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RockCyber Provides Cybersecurity Services, Customized For Your Individual Business Needs And Goals

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RockCyber is a Cybersecurity strategic consulting firm specializing in aligning Cybersecurity strategy to enterprise business goals. Below is our recent interview with Rock Lambros, CEO and Founder at RockCyber:

Rock Lambros

Q: Could you provide our readers with a brief introduction to RockCyber?

A: We work with businesses who are looking to grow in a competitive environment, that may have both traditional IT and/or Operational Technology environments that may leverage cloud, industrial control systems and/or Internet of Things (IoT) technologies, and with individuals who are open-minded, are prepared to be challenged and are amenable to change. We do this in order to proactively address both business market demands and changes to the threat landscape, to leverage Cybersecurity to develop and maintain sustainable competitive advantage over existing and new competition and to also leverage Cybersecurity to drive high-growth and revenues. We do this by suggesting and implementing strategic plans focused on achieving desired business outcomes, aligning cybersecurity strategy to enterprise business strategy, reducing enterprise risk through strong governance and compliance programs, and delivering operational excellence and process improvement.

Q: What kinds of services do you provide to your clients?

A: Right now, there are three primary service offerings we provide to our clients:

1) Virtual/Fractional Chief Information Security Officer (CISO): Most small and medium sized businesses (SMBs) cannot afford, nor do they need a full-time CISO. However; the security and compliance requirements of an SMB are full-time. Laws, regulations and best practices often don’t discriminate against the size of a company’s balance sheet, and neither do the ever-changing cyber risks and threats that organizations face daily. RockCyber provides Cybersecurity services, customized for your individual business needs and goals, to help your organization meet these challenges.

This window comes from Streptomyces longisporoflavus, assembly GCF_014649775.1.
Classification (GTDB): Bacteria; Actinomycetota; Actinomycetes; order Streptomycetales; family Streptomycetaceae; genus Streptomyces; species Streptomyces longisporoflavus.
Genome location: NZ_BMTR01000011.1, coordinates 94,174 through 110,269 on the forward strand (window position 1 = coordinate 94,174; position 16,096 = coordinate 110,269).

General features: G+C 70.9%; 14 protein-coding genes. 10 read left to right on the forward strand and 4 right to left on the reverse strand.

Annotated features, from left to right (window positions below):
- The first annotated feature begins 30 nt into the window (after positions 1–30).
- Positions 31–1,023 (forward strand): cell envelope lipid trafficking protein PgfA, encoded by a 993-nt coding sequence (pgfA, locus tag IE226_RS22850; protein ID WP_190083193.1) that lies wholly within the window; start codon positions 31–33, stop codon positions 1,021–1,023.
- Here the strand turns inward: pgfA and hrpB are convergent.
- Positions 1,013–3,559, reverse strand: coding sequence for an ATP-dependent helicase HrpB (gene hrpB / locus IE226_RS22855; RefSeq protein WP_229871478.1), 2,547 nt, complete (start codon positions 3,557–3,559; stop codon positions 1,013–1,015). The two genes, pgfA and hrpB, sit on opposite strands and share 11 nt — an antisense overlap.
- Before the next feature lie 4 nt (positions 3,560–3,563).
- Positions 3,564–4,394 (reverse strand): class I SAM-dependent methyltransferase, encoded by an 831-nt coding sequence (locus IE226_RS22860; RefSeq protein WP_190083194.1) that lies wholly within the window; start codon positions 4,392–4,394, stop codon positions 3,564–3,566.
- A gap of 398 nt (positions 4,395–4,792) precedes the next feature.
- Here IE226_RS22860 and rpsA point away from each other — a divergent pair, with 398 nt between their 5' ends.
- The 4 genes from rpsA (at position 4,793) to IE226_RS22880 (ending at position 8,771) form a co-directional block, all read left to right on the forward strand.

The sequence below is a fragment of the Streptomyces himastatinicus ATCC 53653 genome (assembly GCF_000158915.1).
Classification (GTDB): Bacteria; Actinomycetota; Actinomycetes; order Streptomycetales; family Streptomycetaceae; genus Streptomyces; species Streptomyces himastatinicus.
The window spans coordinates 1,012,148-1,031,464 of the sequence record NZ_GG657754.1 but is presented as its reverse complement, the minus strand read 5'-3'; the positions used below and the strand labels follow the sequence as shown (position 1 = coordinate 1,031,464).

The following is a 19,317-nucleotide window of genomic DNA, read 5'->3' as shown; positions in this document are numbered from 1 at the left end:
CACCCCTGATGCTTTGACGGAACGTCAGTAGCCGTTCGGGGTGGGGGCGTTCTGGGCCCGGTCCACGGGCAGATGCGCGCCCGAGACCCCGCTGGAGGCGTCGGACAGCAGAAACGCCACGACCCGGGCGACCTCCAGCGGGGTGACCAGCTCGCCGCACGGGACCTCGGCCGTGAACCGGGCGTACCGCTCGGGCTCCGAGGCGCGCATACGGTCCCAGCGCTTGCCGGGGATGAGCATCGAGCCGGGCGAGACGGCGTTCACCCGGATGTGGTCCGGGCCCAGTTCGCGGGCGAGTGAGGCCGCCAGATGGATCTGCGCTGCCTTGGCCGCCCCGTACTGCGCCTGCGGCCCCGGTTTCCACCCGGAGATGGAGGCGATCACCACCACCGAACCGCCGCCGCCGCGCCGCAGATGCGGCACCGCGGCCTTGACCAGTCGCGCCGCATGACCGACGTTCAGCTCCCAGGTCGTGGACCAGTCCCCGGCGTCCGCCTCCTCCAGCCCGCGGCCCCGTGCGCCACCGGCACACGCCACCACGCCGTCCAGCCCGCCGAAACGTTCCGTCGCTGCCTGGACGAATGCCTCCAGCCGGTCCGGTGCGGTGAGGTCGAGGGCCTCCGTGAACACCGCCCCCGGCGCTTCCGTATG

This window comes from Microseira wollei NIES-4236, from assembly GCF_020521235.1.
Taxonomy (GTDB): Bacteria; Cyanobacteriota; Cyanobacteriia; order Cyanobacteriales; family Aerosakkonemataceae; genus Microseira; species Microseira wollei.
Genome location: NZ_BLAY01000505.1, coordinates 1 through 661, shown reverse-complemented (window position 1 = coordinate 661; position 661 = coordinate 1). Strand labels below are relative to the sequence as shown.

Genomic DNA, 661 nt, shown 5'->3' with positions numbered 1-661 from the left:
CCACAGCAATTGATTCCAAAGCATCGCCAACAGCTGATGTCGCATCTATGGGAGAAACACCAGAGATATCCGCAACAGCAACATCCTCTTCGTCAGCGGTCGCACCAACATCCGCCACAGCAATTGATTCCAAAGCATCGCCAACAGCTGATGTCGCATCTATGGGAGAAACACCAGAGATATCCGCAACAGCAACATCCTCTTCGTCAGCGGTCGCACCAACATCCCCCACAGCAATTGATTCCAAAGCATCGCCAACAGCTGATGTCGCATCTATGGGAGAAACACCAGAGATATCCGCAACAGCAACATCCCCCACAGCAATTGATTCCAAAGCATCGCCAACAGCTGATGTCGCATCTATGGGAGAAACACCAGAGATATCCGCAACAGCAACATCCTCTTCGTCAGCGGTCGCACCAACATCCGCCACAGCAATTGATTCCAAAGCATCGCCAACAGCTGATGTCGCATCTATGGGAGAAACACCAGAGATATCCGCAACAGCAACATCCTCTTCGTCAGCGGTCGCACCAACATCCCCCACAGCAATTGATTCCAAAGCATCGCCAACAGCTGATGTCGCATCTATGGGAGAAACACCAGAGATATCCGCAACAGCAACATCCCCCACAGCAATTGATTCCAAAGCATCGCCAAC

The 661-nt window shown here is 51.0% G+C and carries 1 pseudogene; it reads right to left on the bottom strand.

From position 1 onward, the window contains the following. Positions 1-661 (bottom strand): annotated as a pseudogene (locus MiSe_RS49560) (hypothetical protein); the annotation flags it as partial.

2) Cybersecurity consulting services: Our main goal here is to ensure that your security program enables your enterprise’s business goals, is aligned to your acceptable risk posture and maintains operational excellence. Whether it is cloud security, industrial control security, the Internet of Things, regulatory compliance (SOX, PCI, FERC NERC, FISMA, GDPR etc.) or framework gap analysis (NIST CSF, ISO, ISA/IEC 62443, etc.) we do not believe in the word “no” when it comes to Cybersecurity. We believe in the word “how“. How can you achieve your business goals while maintaining a solid security posture? Our Cybersecurity Consulting services include advising on the gamut of security functions – from strategy, governance, risk management and compliance to architecture, engineering and operations.

3) Advisory board services: Our advisory board services are geared towards C-suite executives and/or entrepreneurs who are looking for an outside and unbiased opinion of their Cybersecurity strategy and direction. This could simply be in the form of needing consistent access to a trusted Cybersecurity advisor, or perhaps it could be in the form of a startup Cybersecurity company looking for advice from a seasoned CISO on challenges facing the industry today, and on how to develop the story and messaging of their new product or service to appeal to other CISOs. Ultimately, we can sit on your organization’s Corporate Advisory Board in those capacities and be that trusted partner.

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Q: What trends in cyber-attacks have you seen in the last two years?

A: There has been a proliferation of ransomware attacks, cryptojacking attacks, attacks against cloud infrastructure, critical infrastructure and attacks that leverage Internet of Things devices. All of these types of attacks could result in financial damage, physical damage and/or data breaches.